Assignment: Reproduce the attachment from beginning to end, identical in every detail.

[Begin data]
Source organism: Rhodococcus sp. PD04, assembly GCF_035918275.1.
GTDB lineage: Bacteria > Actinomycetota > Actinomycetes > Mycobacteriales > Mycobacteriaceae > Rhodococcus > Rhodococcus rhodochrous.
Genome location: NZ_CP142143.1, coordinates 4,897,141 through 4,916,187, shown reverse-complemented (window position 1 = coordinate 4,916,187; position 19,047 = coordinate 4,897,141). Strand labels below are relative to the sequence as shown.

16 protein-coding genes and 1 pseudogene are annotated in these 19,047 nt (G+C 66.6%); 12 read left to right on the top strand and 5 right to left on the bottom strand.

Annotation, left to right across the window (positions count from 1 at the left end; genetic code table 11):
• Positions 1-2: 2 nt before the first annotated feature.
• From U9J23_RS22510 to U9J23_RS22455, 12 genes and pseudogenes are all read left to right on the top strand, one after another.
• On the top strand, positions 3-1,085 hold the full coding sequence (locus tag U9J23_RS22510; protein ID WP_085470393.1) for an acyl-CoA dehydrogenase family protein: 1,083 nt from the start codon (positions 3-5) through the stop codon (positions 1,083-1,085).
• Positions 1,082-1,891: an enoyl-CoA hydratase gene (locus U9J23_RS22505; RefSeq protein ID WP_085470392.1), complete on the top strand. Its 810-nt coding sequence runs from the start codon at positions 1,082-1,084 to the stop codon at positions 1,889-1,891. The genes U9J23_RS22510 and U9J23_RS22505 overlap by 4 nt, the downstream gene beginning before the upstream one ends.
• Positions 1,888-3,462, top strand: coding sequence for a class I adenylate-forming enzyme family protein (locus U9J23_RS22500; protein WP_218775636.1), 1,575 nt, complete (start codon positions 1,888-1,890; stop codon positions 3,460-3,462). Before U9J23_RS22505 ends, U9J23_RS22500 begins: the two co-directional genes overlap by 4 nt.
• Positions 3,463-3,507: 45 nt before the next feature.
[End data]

Source organism: Rhodococcus sp. PD04, assembly GCF_035918275.1.
GTDB lineage: Bacteria > Actinomycetota > Actinomycetes > Mycobacteriales > Mycobacteriaceae > Rhodococcus > Rhodococcus rhodochrous.
Genome location: NZ_CP142143.1, coordinates 4,897,141 through 4,916,187, shown reverse-complemented (window position 1 = coordinate 4,916,187; position 19,047 = coordinate 4,897,141). Strand labels below are relative to the sequence as shown.

16 protein-coding genes and 1 pseudogene are annotated in these 19,047 nt (G+C 66.6%); 12 read left to right on the top strand and 5 right to left on the bottom strand.

Annotation, left to right across the window (positions count from 1 at the left end; genetic code table 11):
• Positions 1-2: 2 nt before the first annotated feature.
• From U9J23_RS22510 to U9J23_RS22455, 12 genes and pseudogenes are all read left to right on the top strand, one after another.
• On the top strand, positions 3-1,085 hold the full coding sequence (locus tag U9J23_RS22510; protein ID WP_085470393.1) for an acyl-CoA dehydrogenase family protein: 1,083 nt from the start codon (positions 3-5) through the stop codon (positions 1,083-1,085).
• Positions 1,082-1,891: an enoyl-CoA hydratase gene (locus U9J23_RS22505; RefSeq protein ID WP_085470392.1), complete on the top strand. Its 810-nt coding sequence runs from the start codon at positions 1,082-1,084 to the stop codon at positions 1,889-1,891. The genes U9J23_RS22510 and U9J23_RS22505 overlap by 4 nt, the downstream gene beginning before the upstream one ends.
• Positions 1,888-3,462, top strand: coding sequence for a class I adenylate-forming enzyme family protein (locus U9J23_RS22500; protein WP_218775636.1), 1,575 nt, complete (start codon positions 1,888-1,890; stop codon positions 3,460-3,462). Before U9J23_RS22505 ends, U9J23_RS22500 begins: the two co-directional genes overlap by 4 nt.
• Positions 3,463-3,507: 45 nt before the next feature.